Some of the city’s older buildings remain in the area, with new businesses in them. The Conser Building, built in 1911, is home today to the Dragon Inn restaurant. The building that housed the Overland Park State Bank in 1911 is home to The Monogram Shop.
Sprucing up the old district
That old-time feel is getting a boost with new-time development.
Part of the 2008 Vision Metcalf development plan identified the downtown area for redevelopment efforts.
Jack Messer, the city’s director of planning and development services, said recommendations called for developing the area in a mixed-use format that is pedestrian oriented. To that end, five major projects are underway in the area:
▪ Avenue 80: A $40 million project at 80th Street and Metcalf that includes retail, office and 200-plus apartment units. Completion is set for this year. Developer is EPC Real Estate.
▪ The Vue: A $40 million project at 80th Street and Marty. It includes 200-plus apartments and retail as well as a partially wrapped parking structure. Completion is in 2018. Developer is Hunt Midwest.
▪ Interurban Lofts: $9.3 million project at 79th Street and Conser. Four-story project includes offices and 40-plus apartment units. Set for completion this year, the developer is Hal Shapiro.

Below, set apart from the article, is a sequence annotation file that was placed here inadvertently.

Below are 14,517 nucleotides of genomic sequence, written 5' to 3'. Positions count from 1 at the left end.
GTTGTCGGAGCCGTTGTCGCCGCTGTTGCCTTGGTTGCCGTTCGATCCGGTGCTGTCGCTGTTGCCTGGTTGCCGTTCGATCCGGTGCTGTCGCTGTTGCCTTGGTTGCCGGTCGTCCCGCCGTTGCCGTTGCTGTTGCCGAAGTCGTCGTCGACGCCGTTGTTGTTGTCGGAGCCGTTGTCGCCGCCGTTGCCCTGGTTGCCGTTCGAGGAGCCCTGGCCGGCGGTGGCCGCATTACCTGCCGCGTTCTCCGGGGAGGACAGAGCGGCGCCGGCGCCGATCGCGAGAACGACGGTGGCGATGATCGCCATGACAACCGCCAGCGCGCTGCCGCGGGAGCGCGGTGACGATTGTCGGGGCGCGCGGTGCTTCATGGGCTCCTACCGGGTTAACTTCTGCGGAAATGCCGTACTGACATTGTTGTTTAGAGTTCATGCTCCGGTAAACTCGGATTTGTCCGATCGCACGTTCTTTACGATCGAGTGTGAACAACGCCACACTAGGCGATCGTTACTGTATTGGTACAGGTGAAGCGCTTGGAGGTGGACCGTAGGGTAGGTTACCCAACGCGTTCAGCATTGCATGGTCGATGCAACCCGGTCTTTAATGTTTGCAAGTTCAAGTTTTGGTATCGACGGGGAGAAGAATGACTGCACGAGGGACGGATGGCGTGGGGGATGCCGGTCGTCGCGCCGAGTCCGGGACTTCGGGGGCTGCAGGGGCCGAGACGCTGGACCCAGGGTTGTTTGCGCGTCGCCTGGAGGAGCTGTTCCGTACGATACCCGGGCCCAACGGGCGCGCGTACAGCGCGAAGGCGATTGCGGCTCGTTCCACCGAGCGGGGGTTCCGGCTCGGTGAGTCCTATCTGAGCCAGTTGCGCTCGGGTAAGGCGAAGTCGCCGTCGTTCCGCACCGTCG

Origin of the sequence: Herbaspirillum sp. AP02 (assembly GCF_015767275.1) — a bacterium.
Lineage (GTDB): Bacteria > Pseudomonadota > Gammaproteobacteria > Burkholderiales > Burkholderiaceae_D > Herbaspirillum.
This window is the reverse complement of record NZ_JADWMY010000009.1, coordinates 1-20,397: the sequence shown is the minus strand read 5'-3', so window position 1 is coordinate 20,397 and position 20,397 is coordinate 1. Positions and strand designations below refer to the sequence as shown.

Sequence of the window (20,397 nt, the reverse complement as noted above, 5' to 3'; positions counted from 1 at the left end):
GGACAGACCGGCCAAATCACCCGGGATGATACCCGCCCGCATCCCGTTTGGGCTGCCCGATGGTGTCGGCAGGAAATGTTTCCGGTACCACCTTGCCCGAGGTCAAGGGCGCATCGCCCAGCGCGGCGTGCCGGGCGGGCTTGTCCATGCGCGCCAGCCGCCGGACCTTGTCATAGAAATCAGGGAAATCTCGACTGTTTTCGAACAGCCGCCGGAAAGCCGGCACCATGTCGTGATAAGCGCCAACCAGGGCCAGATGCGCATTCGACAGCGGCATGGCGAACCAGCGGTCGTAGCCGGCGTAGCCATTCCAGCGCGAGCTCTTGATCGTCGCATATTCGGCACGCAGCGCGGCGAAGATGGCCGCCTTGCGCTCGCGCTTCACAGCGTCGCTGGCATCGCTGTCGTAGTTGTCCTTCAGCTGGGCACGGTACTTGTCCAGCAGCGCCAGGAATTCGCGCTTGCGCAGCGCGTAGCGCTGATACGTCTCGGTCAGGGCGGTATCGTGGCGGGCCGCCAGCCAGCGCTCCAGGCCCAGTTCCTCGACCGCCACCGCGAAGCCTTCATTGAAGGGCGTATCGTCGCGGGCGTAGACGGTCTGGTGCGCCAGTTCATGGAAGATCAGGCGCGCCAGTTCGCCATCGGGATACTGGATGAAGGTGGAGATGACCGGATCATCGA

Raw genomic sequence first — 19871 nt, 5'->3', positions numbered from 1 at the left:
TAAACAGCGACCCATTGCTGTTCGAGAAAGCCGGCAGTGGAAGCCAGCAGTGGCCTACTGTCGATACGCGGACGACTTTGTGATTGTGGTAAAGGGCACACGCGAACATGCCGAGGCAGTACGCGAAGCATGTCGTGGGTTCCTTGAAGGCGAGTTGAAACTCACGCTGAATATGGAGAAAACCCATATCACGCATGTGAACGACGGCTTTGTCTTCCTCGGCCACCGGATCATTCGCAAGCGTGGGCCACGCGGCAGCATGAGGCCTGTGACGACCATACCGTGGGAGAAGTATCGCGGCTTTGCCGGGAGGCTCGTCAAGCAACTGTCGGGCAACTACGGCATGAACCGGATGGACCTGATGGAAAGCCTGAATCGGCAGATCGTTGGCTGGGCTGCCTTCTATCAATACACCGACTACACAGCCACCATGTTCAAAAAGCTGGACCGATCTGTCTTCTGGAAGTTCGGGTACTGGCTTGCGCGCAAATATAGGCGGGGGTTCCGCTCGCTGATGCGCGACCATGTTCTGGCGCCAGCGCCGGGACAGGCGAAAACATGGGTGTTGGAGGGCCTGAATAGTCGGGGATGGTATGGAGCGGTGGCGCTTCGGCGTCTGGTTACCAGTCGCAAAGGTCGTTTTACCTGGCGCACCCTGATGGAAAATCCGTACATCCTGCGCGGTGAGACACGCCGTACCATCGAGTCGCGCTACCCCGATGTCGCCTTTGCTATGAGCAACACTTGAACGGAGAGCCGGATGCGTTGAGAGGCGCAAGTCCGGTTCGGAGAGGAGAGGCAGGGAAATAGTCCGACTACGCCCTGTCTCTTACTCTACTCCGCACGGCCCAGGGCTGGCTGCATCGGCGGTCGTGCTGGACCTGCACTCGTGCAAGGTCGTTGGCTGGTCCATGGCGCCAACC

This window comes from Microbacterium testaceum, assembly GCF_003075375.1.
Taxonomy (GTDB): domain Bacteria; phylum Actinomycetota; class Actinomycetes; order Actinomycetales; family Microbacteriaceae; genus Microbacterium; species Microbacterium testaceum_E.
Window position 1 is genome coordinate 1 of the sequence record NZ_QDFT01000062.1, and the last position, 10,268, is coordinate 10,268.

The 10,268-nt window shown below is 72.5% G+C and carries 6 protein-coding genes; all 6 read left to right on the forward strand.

▪ Market Lofts: A $9.3 million project at 80th Street and Marty that also includes retail space, 40-plus apartments and a two-level parking structure. Completion is scheduled for next year. Developer is Paul Goehausen.
▪ Revival Furniture: A $1.3 million two-story building at Santa Fe Drive and Robinson. The first floor will be retail for the relocating Revival Furniture, and the upper story will have two apartments. Completion set for this year. Developer is Revival Furniture.
Messer said everyone benefits from this revitalization effort in downtown Overland Park, assuming all goes according to plan.
“There is obvious economic impact of construction as well as those economic impacts associated with additional retail and office opportunities,” Messer said. “The existing businesses in the area should benefit greatly from a new built-in source of customers.”
Eilert has taken personal pride in watching the old downtown area become the city’s main street once again.
“It really was the commercial center of Overland Park since the beginning,” Eilert said. “For some of us, it has always been downtown Overland Park.”
This is part of an occasional look at some of the historic and vital commercial centers in Johnson County.